What your Business Can Learn from the CVS ‘Receipts Are Too Long’ Saga

The CVS Receipts are too long saga finally reached it’s anticlimactic conclusion. This surprisingly long running story gives an example of how negative Twitter comments, and social media in general, can not be ignored by businesses. We’ll look at how the story developed, how it was not handled well, and what your business should do to avoid a PR nightmare on social media.

How social media spread the Receipts are too long meme

The Receipts are too long meme first began back in 2008. Yes, 5 years ago and it is just reaching a type of conclusion now. That’s an eternity in internet time! The entire meme began on Facebook with a group titled ‘One Million Strong Against Unnecessarily Long CVS Receipts,’ which never really took off with only 13 members. Why this is important is discussed later.

Things stayed pretty level on the social media front until around 2011. This is around the time when Twitter started coming into play. More and more consumers were posting jokes, pictures and comments about how long their receipts were. Retweets and favorites went up and a dedicated Twitter account started called @CVS_Receipt. The account now has 965 followers and 500+ tweets.

A CVS Receipt tweet

A slightly more jokey CVS receipt complaint on Twitter

Before CVS knew it they had a full blown PR problem on their hands and they did some small damage control. However, they did not once make any effort to appease their Twitter users complaints, excuses such as the coupons that are on the receipt use “less paper than printing coupons on additional paper or that would be required if we sent direct mail offers to our members” were used. Which may very well have been true, but did not do a thing to stop the bad press as the problem only worsened.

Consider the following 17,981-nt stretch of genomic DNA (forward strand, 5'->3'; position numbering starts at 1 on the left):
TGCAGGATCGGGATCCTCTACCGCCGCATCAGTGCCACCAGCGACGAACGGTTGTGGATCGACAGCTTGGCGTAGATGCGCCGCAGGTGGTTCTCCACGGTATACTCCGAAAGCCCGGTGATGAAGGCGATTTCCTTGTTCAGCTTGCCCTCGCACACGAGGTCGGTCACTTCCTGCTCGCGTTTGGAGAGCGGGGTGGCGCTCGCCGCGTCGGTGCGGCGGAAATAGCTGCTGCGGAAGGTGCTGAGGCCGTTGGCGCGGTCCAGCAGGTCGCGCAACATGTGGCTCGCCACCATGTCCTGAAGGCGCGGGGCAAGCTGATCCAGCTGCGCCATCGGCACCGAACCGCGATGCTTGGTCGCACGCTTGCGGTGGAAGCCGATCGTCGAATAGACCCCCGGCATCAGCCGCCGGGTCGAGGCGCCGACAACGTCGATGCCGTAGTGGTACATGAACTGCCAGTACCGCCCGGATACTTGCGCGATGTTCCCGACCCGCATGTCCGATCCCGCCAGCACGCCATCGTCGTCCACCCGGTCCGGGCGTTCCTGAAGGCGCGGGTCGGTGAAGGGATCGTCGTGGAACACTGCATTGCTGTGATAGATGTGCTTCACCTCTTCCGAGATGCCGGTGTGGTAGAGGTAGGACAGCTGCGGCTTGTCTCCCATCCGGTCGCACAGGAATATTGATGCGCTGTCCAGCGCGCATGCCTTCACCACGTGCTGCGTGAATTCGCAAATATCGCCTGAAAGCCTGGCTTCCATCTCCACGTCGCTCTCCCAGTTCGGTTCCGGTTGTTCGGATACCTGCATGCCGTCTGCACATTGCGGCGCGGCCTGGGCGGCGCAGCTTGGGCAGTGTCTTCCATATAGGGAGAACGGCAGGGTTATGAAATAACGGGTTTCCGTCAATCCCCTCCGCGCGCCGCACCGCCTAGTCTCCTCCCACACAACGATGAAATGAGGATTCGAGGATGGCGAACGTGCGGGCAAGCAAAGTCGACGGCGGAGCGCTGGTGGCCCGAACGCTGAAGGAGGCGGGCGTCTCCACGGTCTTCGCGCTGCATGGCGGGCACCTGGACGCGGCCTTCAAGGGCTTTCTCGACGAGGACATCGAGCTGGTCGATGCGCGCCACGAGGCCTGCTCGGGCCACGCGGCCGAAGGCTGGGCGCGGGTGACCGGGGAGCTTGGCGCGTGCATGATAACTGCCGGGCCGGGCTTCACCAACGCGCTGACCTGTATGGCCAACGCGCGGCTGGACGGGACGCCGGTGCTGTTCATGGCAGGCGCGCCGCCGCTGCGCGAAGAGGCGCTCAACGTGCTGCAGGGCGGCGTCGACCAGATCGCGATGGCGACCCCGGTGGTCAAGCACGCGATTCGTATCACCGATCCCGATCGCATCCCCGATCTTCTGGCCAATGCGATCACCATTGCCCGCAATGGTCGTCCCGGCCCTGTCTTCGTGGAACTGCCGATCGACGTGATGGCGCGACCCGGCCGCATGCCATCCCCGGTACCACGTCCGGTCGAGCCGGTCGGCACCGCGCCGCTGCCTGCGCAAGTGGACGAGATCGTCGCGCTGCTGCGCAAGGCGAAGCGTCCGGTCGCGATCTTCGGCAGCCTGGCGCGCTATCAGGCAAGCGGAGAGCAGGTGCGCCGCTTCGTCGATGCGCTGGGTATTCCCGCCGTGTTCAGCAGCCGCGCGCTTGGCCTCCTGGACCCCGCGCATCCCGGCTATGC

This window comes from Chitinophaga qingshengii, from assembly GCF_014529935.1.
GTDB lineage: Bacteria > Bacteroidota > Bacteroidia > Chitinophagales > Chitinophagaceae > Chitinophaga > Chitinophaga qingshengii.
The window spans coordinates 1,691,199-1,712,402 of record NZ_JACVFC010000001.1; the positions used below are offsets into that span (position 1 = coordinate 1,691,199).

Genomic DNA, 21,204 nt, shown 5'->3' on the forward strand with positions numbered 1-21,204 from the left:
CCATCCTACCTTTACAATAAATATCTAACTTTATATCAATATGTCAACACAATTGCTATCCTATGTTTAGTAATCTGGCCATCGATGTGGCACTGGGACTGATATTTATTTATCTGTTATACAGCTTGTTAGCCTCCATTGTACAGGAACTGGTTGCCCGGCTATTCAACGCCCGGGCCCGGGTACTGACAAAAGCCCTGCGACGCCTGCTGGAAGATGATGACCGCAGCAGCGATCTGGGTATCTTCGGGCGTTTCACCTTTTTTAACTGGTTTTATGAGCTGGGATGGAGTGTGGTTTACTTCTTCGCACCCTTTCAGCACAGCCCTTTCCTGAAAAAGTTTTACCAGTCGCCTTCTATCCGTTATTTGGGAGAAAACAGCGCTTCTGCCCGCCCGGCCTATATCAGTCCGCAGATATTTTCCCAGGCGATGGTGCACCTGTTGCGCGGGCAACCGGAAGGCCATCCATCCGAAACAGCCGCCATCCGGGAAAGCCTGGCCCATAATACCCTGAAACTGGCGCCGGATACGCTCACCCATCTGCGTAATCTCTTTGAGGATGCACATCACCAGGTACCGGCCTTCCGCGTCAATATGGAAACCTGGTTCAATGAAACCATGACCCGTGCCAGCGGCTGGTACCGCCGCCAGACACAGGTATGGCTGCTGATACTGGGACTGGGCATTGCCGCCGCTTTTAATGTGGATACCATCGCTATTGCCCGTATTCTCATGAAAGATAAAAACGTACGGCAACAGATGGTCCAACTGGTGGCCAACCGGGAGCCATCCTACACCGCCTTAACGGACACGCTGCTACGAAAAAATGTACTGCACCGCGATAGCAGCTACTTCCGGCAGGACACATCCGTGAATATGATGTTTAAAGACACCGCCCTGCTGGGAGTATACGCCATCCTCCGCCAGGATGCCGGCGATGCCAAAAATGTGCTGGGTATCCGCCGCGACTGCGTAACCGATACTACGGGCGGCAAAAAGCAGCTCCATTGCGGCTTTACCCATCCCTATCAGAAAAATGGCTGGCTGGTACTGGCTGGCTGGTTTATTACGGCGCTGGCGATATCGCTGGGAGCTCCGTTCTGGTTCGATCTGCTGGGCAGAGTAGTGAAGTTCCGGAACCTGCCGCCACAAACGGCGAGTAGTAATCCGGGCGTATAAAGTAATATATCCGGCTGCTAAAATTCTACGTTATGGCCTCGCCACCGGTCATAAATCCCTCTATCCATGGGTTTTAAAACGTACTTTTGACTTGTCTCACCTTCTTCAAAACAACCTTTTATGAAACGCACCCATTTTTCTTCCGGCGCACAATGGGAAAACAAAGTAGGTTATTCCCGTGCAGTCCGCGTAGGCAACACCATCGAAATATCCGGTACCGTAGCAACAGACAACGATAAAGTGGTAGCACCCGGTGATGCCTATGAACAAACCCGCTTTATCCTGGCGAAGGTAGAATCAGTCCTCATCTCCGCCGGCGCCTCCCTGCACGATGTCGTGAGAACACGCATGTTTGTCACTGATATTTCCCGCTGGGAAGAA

What your business can learn about how to handle a PR problem like the ‘Receipts are too Long’

The strategy that your company should take when faced with something like this should be more proactive. CVS chose to ignore the problem, when that didn’t work they tried blowing it off with half hearted excuses. Finally, they bowed to pressure after a massive uproar on Twitter, and have agreed to shorten their receipts by around 25%. Which may or may not appease consumers as their 3 foot receipt will now be more like 2 feet.

Related Post: How to Handle Negative Twitter Comments on your Business Account

This is a prime example of a company digging it’s own social media grave. Instead of responding directly to consumers and addressing their concerns, they chose to ignore it  or give half hearted explanations and the problem only grew.

For your business, you must speak directly to those who are making the complaints and address their concerns. CVS made a statement saying that they will shorten their receipts, but they did so on Facebook where their consumers were making complaints – 5 years ago! Not only are they behind the times, but they’re on the social media site where only 13 people were part of a group denouncing them, instead of nearly 1000 on Twitter!

Take a look at the CVS_Receipt account on Twitter, it is still going strong with 3-10 new tweets hourly, despite the company making their statement already. This is a textbook example of a company not choosing the correct social media platform to address their consumer’s complaints. My belief is that this will drag the issues out for even longer, despite the fact the company is trying to address public pressure.

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The Receipts are Too Long saga once again shows you that you must go to your consumers and speak to them on their platform. A Tweet sent directly to the CVS_Receipt account by a prominent member of their marketing team would be a start, finding some of the most retweeted mentions of their company and addressing those as well could go a long way to reducing their bad press and can start to heal relations between them and their consumers.

Take the time to learn what your business can do to avoid a PR nightmare such as this one on social media. Speak to your consumer right away, speak to them on their platform and try to offer real solutions, not just bland placating comments.

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